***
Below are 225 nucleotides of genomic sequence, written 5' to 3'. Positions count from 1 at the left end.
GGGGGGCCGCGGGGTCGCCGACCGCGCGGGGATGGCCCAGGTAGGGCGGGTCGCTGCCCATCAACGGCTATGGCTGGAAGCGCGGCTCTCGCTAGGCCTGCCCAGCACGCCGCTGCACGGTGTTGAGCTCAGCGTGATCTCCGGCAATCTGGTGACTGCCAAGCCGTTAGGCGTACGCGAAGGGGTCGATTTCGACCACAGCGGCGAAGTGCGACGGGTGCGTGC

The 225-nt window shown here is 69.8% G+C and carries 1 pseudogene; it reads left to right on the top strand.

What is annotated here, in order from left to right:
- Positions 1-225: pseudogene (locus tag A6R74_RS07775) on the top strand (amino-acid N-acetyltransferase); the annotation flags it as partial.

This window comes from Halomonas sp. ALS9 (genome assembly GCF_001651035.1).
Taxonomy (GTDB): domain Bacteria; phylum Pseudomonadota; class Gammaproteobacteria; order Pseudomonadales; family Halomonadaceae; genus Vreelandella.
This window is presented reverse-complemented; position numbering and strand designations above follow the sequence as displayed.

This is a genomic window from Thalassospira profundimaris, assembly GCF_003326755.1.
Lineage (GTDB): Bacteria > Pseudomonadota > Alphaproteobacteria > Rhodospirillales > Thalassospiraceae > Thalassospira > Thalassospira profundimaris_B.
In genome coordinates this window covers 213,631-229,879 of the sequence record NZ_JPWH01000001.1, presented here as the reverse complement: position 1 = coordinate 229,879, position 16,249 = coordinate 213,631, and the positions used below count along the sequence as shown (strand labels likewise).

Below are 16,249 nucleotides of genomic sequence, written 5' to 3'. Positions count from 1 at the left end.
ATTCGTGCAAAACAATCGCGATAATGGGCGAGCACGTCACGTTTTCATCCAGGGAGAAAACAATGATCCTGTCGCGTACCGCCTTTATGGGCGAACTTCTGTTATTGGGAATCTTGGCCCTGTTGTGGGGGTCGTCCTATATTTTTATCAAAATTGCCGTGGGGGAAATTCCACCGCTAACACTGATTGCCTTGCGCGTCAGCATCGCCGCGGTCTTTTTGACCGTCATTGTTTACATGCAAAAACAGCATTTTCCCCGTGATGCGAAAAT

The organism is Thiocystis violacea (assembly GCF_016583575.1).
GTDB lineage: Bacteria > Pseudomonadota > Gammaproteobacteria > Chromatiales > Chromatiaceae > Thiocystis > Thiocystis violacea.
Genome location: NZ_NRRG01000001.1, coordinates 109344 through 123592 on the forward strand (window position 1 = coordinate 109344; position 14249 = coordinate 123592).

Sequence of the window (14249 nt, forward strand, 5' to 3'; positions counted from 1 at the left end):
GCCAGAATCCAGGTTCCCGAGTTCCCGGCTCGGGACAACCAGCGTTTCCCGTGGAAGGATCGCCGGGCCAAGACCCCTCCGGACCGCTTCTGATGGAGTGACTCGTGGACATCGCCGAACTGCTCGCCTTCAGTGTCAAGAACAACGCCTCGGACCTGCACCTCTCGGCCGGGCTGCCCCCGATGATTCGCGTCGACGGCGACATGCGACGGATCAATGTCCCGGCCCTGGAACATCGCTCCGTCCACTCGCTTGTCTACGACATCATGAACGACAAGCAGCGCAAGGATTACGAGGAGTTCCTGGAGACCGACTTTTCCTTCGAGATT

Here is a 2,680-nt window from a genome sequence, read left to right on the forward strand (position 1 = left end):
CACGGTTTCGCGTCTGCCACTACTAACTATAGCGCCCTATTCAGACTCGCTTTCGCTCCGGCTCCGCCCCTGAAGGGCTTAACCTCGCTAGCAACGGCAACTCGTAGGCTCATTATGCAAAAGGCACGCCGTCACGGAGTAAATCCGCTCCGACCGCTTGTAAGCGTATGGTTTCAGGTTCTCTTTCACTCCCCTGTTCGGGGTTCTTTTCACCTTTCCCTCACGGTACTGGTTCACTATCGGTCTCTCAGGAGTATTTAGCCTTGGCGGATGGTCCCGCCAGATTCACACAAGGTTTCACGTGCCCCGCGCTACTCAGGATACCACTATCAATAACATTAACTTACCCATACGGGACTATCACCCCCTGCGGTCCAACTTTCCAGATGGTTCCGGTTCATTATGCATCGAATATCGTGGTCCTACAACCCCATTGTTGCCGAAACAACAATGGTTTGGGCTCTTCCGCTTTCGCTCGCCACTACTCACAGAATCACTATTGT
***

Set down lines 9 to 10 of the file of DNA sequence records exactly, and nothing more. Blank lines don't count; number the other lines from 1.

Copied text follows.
This is a genomic window from Thalassospira profundimaris, assembly GCF_003326755.1.
Lineage (GTDB): Bacteria > Pseudomonadota > Alphaproteobacteria > Rhodospirillales > Thalassospiraceae > Thalassospira > Thalassospira profundimaris_B.